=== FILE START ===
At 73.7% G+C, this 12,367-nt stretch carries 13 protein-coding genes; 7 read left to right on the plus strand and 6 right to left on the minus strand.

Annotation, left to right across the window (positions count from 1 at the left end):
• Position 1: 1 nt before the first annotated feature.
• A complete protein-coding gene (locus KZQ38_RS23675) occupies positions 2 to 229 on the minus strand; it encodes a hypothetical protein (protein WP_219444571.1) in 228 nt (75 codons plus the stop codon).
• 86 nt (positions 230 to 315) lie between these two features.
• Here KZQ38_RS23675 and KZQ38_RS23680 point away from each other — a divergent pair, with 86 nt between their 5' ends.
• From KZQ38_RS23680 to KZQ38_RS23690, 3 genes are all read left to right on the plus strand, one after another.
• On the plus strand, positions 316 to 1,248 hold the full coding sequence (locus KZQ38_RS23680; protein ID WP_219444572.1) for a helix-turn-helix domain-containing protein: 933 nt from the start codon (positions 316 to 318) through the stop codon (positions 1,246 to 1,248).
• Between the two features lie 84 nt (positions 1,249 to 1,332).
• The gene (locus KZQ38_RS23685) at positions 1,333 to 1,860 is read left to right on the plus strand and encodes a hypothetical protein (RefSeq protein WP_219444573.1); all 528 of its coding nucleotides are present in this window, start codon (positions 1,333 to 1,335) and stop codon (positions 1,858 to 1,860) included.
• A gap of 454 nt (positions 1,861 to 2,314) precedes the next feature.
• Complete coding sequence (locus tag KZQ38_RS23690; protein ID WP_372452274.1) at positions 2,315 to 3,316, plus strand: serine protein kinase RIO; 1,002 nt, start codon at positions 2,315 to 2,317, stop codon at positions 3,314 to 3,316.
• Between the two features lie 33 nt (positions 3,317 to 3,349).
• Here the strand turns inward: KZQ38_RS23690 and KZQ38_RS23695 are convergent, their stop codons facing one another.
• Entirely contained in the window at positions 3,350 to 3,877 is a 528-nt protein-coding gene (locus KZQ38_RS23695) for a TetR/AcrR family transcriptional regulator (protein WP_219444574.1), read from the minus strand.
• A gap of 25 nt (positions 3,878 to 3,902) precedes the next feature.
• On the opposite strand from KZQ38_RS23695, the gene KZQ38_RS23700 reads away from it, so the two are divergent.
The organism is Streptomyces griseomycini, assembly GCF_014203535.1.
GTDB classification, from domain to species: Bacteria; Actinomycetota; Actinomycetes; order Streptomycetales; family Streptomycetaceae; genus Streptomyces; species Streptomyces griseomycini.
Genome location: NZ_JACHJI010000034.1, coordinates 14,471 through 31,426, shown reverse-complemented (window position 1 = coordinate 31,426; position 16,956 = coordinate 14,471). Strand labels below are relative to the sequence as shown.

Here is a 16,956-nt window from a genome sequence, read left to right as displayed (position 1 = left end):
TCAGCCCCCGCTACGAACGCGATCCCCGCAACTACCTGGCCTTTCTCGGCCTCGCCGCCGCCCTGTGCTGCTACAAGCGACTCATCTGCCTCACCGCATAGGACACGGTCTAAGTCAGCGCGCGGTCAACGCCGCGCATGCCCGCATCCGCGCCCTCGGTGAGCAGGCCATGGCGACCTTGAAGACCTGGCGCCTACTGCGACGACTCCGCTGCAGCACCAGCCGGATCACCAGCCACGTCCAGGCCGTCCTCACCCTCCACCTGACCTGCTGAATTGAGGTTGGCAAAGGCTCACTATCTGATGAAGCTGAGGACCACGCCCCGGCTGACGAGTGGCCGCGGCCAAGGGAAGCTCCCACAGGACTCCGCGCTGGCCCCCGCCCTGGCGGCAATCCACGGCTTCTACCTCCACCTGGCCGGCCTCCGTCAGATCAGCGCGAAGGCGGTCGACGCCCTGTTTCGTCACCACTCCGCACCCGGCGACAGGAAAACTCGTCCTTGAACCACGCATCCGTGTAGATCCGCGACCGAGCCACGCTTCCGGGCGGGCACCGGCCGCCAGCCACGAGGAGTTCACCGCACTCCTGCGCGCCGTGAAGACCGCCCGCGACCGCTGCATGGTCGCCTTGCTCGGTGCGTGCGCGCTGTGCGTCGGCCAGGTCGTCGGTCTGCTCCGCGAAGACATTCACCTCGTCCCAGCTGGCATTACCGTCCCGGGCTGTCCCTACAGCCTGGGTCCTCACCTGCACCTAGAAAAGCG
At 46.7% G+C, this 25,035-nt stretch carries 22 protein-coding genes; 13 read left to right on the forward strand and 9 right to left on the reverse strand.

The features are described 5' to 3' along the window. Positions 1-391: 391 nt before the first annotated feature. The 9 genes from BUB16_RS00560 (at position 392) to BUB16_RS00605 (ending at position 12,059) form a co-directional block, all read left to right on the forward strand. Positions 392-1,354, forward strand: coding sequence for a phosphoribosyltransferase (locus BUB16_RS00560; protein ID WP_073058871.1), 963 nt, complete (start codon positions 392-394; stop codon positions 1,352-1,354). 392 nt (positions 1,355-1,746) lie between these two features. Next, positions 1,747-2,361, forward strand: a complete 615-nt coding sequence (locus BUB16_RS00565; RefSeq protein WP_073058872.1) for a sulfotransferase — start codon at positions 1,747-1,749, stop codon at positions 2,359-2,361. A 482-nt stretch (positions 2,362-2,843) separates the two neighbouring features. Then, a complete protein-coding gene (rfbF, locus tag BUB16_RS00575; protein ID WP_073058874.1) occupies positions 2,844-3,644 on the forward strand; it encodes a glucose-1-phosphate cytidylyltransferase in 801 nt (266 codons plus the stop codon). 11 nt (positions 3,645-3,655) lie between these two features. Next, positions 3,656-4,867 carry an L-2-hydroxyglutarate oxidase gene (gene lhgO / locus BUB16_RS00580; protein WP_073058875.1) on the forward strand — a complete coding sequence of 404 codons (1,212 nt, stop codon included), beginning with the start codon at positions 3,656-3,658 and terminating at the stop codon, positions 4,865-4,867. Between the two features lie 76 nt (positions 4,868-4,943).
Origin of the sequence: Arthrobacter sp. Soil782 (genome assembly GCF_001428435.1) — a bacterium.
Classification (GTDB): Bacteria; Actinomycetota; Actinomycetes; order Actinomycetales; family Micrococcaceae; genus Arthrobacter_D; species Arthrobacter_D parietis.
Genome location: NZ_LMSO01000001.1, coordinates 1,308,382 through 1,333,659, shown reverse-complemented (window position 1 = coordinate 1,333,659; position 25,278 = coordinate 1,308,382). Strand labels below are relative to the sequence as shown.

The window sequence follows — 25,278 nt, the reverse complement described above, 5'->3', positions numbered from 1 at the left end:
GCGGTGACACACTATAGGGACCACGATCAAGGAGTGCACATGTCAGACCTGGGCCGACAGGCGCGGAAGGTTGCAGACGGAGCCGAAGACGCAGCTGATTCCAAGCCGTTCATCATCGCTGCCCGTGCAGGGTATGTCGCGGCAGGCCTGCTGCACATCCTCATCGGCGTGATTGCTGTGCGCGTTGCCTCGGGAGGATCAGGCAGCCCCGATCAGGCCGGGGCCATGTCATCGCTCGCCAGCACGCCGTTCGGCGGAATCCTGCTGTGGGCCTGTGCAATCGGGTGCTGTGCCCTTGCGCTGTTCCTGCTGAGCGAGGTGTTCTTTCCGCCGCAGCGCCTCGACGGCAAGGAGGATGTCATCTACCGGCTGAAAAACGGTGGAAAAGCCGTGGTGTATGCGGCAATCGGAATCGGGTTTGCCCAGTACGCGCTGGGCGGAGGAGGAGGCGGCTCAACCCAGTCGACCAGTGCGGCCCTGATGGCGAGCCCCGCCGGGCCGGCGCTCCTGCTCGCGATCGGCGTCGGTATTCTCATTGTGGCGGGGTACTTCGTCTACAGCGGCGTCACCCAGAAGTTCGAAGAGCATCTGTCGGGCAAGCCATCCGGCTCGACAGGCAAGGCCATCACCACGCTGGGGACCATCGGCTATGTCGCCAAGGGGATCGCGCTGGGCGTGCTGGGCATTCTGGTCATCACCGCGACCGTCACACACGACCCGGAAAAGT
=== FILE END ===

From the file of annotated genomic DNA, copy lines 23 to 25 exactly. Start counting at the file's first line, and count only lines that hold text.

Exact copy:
At 46.7% G+C, this 25,035-nt stretch carries 22 protein-coding genes; 13 read left to right on the forward strand and 9 right to left on the reverse strand.

The features are described 5' to 3' along the window. Positions 1-391: 391 nt before the first annotated feature. The 9 genes from BUB16_RS00560 (at position 392) to BUB16_RS00605 (ending at position 12,059) form a co-directional block, all read left to right on the forward strand. Positions 392-1,354, forward strand: coding sequence for a phosphoribosyltransferase (locus BUB16_RS00560; protein ID WP_073058871.1), 963 nt, complete (start codon positions 392-394; stop codon positions 1,352-1,354). 392 nt (positions 1,355-1,746) lie between these two features. Next, positions 1,747-2,361, forward strand: a complete 615-nt coding sequence (locus BUB16_RS00565; RefSeq protein WP_073058872.1) for a sulfotransferase — start codon at positions 1,747-1,749, stop codon at positions 2,359-2,361. A 482-nt stretch (positions 2,362-2,843) separates the two neighbouring features. Then, a complete protein-coding gene (rfbF, locus tag BUB16_RS00575; protein ID WP_073058874.1) occupies positions 2,844-3,644 on the forward strand; it encodes a glucose-1-phosphate cytidylyltransferase in 801 nt (266 codons plus the stop codon). 11 nt (positions 3,645-3,655) lie between these two features. Next, positions 3,656-4,867 carry an L-2-hydroxyglutarate oxidase gene (gene lhgO / locus BUB16_RS00580; protein WP_073058875.1) on the forward strand — a complete coding sequence of 404 codons (1,212 nt, stop codon included), beginning with the start codon at positions 3,656-3,658 and terminating at the stop codon, positions 4,865-4,867. Between the two features lie 76 nt (positions 4,868-4,943).
Origin of the sequence: Arthrobacter sp. Soil782 (genome assembly GCF_001428435.1) — a bacterium.